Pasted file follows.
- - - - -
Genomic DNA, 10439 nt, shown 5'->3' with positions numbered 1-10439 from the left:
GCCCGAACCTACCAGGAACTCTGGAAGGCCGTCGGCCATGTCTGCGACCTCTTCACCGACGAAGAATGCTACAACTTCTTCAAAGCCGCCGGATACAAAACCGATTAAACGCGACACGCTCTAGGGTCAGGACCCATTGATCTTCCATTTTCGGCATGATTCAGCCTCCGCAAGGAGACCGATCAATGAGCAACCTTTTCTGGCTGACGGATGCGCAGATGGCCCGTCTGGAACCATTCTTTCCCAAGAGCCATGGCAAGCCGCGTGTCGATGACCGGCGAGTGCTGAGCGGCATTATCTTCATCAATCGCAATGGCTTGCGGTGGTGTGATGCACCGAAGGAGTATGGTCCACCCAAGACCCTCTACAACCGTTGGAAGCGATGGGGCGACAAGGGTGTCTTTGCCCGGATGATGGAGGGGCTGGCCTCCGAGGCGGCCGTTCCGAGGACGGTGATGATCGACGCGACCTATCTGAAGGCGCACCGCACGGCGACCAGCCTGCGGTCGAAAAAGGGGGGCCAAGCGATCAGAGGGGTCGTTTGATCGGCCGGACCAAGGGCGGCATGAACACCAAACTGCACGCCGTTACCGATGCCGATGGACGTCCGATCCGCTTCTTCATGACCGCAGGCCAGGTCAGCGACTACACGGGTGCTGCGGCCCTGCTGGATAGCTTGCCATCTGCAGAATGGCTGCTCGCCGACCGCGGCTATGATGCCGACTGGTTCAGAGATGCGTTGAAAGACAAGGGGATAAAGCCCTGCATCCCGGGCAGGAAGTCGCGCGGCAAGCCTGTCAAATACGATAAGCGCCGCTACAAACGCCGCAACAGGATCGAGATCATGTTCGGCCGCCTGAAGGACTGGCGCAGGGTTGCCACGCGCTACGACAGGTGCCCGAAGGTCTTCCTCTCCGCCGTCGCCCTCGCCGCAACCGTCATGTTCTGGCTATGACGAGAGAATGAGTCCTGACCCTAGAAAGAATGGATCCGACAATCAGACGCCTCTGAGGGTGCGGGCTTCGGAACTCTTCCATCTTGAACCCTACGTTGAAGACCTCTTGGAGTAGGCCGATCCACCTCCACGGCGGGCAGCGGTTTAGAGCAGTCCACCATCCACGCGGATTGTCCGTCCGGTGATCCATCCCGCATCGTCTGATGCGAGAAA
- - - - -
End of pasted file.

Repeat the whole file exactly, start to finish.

Genomic DNA, 10439 nt, shown 5'->3' with positions numbered 1-10439 from the left:
GCCCGAACCTACCAGGAACTCTGGAAGGCCGTCGGCCATGTCTGCGACCTCTTCACCGACGAAGAATGCTACAACTTCTTCAAAGCCGCCGGATACAAAACCGATTAAACGCGACACGCTCTAGGGTCAGGACCCATTGATCTTCCATTTTCGGCATGATTCAGCCTCCGCAAGGAGACCGATCAATGAGCAACCTTTTCTGGCTGACGGATGCGCAGATGGCCCGTCTGGAACCATTCTTTCCCAAGAGCCATGGCAAGCCGCGTGTCGATGACCGGCGAGTGCTGAGCGGCATTATCTTCATCAATCGCAATGGCTTGCGGTGGTGTGATGCACCGAAGGAGTATGGTCCACCCAAGACCCTCTACAACCGTTGGAAGCGATGGGGCGACAAGGGTGTCTTTGCCCGGATGATGGAGGGGCTGGCCTCCGAGGCGGCCGTTCCGAGGACGGTGATGATCGACGCGACCTATCTGAAGGCGCACCGCACGGCGACCAGCCTGCGGTCGAAAAAGGGGGGCCAAGCGATCAGAGGGGTCGTTTGATCGGCCGGACCAAGGGCGGCATGAACACCAAACTGCACGCCGTTACCGATGCCGATGGACGTCCGATCCGCTTCTTCATGACCGCAGGCCAGGTCAGCGACTACACGGGTGCTGCGGCCCTGCTGGATAGCTTGCCATCTGCAGAATGGCTGCTCGCCGACCGCGGCTATGATGCCGACTGGTTCAGAGATGCGTTGAAAGACAAGGGGATAAAGCCCTGCATCCCGGGCAGGAAGTCGCGCGGCAAGCCTGTCAAATACGATAAGCGCCGCTACAAACGCCGCAACAGGATCGAGATCATGTTCGGCCGCCTGAAGGACTGGCGCAGGGTTGCCACGCGCTACGACAGGTGCCCGAAGGTCTTCCTCTCCGCCGTCGCCCTCGCCGCAACCGTCATGTTCTGGCTATGACGAGAGAATGAGTCCTGACCCTAGAAAGAATGGATCCGACAATCAGACGCCTCTGAGGGTGCGGGCTTCGGAACTCTTCCATCTTGAACCCTACGTTGAAGACCTCTTGGAGTAGGCCGATCCACCTCCACGGCGGGCAGCGGTTTAGAGCAGTCCACCATCCACGCGGATTGTCCGTCCGGTGATCCATCCCGCATCGTCTGATGCGAGAAA